Archway to history: India Gate turns 100
That was easy. Here's a tough one. Who set the ball rolling for the construction of India Gate? Duke of Connaught again.
He laid the foundation stone of the All India War Memorial Arch in Delhi, or India Gate as it is now known, exactly 100 years ago on February 10 in 1921 during a visit to the country.
The 42-metre-high sandstone monument, sometimes compared to the Arc de Triomphe in Paris, was opened after a decade. Ninety years on, it is still the centre of India's sprawling capital, an eternal flame burning under the arch in memory of soldiers who laid down their lives for the country.
Brince Arthur, Duke of Connaught and Strathearn, was an uncle of King George V, the then reigning monarch of the British Empire who held a grand durbar in Delhi in 1911, where he also announced the shifting of the imperial capital from Calcutta to Delhi.
Following this decision, work began to create a new capital in the Raisina Hill area, the foundation stone of which was laid by the king on December 15, 1911.
Sir Edwin Lutyens and Sir Herbert Baker laid out their plans for a new imperial capital, with the Viceroy's House (now Rashtrapati Bhavan) and the North Block and South Block as the centrepiece of New Delhi, as the city was officially named in 1926.
However, during the construction of the new imperial capital city, World War I broke out and a large number of soldiers from the British Indian Army were sent to war zones.
In 1921, during the Delhi leg of his India visit, the Duke of Connaught laid the foundation of the All India War Memorial on February 10 and the Council Chamber of the Parliament House, designed by Baker, two days later.
According to a 1921 publication of the Superintendent Government Printing, Calcutta, units of the Army from across the country gathered at the event in "New Delhi", which was under construction.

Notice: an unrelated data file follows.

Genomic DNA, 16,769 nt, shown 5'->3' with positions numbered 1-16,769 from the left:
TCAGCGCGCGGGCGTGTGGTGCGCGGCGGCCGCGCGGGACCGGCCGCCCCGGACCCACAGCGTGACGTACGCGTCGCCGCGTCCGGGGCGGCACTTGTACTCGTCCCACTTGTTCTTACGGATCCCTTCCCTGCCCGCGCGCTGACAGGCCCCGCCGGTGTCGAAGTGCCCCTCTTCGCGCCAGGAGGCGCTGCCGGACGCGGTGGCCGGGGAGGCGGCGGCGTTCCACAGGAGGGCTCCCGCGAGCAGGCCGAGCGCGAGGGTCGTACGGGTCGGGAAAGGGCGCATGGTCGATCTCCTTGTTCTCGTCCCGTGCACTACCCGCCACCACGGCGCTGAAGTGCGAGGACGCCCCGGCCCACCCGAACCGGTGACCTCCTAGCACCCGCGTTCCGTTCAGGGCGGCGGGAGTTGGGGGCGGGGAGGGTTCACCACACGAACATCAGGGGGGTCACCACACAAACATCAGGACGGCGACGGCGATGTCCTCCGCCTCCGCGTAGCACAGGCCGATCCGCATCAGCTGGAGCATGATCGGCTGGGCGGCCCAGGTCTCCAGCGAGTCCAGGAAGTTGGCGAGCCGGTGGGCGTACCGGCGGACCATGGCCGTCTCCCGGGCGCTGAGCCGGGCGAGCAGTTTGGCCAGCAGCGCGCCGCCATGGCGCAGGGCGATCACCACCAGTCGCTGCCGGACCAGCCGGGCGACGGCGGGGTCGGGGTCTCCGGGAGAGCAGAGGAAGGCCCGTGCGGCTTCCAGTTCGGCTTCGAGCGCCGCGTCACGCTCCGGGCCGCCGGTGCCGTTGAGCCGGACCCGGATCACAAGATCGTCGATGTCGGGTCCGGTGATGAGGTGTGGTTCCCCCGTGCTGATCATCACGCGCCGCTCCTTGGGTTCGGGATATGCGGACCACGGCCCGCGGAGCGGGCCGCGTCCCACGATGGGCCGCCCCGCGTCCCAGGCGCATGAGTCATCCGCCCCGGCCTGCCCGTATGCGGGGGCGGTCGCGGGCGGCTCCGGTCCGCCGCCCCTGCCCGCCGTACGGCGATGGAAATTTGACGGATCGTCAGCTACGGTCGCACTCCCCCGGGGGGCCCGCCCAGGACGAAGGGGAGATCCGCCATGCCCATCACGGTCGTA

"On this spot, in the central vista of the capital of India, there will stand a Memorial Archway, designed to keep present in the thoughts of the generations that follow after, the glorious sacrifice of the officers and men of the Indian Army who fought and fell in the Great War," the Duke of Connaught said in his speech.
"The men were nobly led and the officers were bravely followed, and we give thanks to Almighty Providence that the cause for which they fought was the cause which prevailed, and that our memorial is not one of lives lost in vain, but a monument of great and overwhelming victory," he said.
The All India War Memorial Arch was built to honour the soldiers who died in the First World War (1914-1918) and the Third Anglo-Afghan War (1919).
Look closely, and you can see the names of soldiers who died etched on its surface.
Over 80,000 Indians laid their lives in those campaigns and India Gate has the names of 13,516 soldiers.
The Amar Jawan Jyoti was built to commemorate India's victory in the India-Pakistan War of 1971, an Army official had said.
The Amar Jawan Jyoti is a memorial symbolised by an inverted bayonet and a soldier's helmet over it with an eternal flame burning beside it. It was built in 1972 underneath the India Gate arch in memory of the soldiers who lost their lives.
The India Gate lawns are still the place for people in the city to go for a walk, picnic or just pick up an ice-cream and a must-see for every visitor to the city. A continuum in history as the city has grown over the decades.